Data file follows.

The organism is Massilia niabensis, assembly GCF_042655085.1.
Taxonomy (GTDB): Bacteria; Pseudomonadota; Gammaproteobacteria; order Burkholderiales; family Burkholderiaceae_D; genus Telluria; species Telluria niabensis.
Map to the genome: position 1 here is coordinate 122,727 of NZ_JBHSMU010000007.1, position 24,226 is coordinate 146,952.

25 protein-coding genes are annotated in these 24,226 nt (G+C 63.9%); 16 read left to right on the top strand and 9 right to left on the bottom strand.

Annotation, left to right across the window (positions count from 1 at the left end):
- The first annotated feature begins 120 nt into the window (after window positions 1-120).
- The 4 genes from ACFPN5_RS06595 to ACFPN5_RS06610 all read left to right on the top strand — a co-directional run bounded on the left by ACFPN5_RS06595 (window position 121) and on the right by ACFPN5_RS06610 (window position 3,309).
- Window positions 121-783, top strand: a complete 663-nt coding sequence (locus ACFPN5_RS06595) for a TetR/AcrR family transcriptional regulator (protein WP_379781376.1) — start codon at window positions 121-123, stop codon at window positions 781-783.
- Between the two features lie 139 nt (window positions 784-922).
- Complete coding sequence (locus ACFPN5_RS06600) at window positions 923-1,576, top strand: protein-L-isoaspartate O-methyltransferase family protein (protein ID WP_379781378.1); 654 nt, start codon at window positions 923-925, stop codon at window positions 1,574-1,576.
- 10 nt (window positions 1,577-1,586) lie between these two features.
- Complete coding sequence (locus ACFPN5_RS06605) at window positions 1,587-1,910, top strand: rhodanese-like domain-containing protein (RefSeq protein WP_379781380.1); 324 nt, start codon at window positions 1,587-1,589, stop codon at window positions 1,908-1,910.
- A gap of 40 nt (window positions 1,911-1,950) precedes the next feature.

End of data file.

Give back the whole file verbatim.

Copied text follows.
The organism is Massilia niabensis, assembly GCF_042655085.1.
Taxonomy (GTDB): Bacteria; Pseudomonadota; Gammaproteobacteria; order Burkholderiales; family Burkholderiaceae_D; genus Telluria; species Telluria niabensis.
Map to the genome: position 1 here is coordinate 122,727 of NZ_JBHSMU010000007.1, position 24,226 is coordinate 146,952.

25 protein-coding genes are annotated in these 24,226 nt (G+C 63.9%); 16 read left to right on the top strand and 9 right to left on the bottom strand.

Annotation, left to right across the window (positions count from 1 at the left end):
- The first annotated feature begins 120 nt into the window (after window positions 1-120).
- The 4 genes from ACFPN5_RS06595 to ACFPN5_RS06610 all read left to right on the top strand — a co-directional run bounded on the left by ACFPN5_RS06595 (window position 121) and on the right by ACFPN5_RS06610 (window position 3,309).
- Window positions 121-783, top strand: a complete 663-nt coding sequence (locus ACFPN5_RS06595) for a TetR/AcrR family transcriptional regulator (protein WP_379781376.1) — start codon at window positions 121-123, stop codon at window positions 781-783.
- Between the two features lie 139 nt (window positions 784-922).
- Complete coding sequence (locus ACFPN5_RS06600) at window positions 923-1,576, top strand: protein-L-isoaspartate O-methyltransferase family protein (protein ID WP_379781378.1); 654 nt, start codon at window positions 923-925, stop codon at window positions 1,574-1,576.
- 10 nt (window positions 1,577-1,586) lie between these two features.
- Complete coding sequence (locus ACFPN5_RS06605) at window positions 1,587-1,910, top strand: rhodanese-like domain-containing protein (RefSeq protein WP_379781380.1); 324 nt, start codon at window positions 1,587-1,589, stop codon at window positions 1,908-1,910.
- A gap of 40 nt (window positions 1,911-1,950) precedes the next feature.